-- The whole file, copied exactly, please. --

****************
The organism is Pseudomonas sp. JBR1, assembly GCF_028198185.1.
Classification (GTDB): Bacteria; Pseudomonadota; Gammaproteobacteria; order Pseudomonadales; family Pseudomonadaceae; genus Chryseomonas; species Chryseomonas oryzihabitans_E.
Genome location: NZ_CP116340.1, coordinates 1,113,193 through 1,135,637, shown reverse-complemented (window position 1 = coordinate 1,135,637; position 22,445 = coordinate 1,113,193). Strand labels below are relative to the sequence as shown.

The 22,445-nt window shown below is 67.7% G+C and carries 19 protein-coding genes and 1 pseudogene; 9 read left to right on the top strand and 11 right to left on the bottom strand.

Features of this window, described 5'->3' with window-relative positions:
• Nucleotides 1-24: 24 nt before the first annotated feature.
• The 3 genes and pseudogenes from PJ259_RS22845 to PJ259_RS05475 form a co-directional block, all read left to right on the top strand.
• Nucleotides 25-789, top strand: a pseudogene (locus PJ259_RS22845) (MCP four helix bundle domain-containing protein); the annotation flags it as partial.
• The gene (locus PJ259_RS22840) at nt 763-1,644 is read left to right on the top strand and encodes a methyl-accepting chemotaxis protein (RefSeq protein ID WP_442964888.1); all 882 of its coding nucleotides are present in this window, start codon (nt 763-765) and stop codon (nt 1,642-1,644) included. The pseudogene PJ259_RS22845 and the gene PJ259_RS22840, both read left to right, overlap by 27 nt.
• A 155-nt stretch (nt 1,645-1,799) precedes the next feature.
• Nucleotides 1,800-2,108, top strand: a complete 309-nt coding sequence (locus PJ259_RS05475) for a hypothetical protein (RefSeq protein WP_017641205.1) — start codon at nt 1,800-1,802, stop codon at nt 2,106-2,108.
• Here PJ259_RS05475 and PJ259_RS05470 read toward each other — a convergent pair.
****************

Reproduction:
The organism is Pseudomonas sp. JBR1, assembly GCF_028198185.1.
Classification (GTDB): Bacteria; Pseudomonadota; Gammaproteobacteria; order Pseudomonadales; family Pseudomonadaceae; genus Chryseomonas; species Chryseomonas oryzihabitans_E.
Genome location: NZ_CP116340.1, coordinates 1,113,193 through 1,135,637, shown reverse-complemented (window position 1 = coordinate 1,135,637; position 22,445 = coordinate 1,113,193). Strand labels below are relative to the sequence as shown.

The 22,445-nt window shown below is 67.7% G+C and carries 19 protein-coding genes and 1 pseudogene; 9 read left to right on the top strand and 11 right to left on the bottom strand.

Features of this window, described 5'->3' with window-relative positions:
• Nucleotides 1-24: 24 nt before the first annotated feature.
• The 3 genes and pseudogenes from PJ259_RS22845 to PJ259_RS05475 form a co-directional block, all read left to right on the top strand.
• Nucleotides 25-789, top strand: a pseudogene (locus PJ259_RS22845) (MCP four helix bundle domain-containing protein); the annotation flags it as partial.
• The gene (locus PJ259_RS22840) at nt 763-1,644 is read left to right on the top strand and encodes a methyl-accepting chemotaxis protein (RefSeq protein ID WP_442964888.1); all 882 of its coding nucleotides are present in this window, start codon (nt 763-765) and stop codon (nt 1,642-1,644) included. The pseudogene PJ259_RS22845 and the gene PJ259_RS22840, both read left to right, overlap by 27 nt.
• A 155-nt stretch (nt 1,645-1,799) precedes the next feature.
• Nucleotides 1,800-2,108, top strand: a complete 309-nt coding sequence (locus PJ259_RS05475) for a hypothetical protein (RefSeq protein WP_017641205.1) — start codon at nt 1,800-1,802, stop codon at nt 2,106-2,108.
• Here PJ259_RS05475 and PJ259_RS05470 read toward each other — a convergent pair.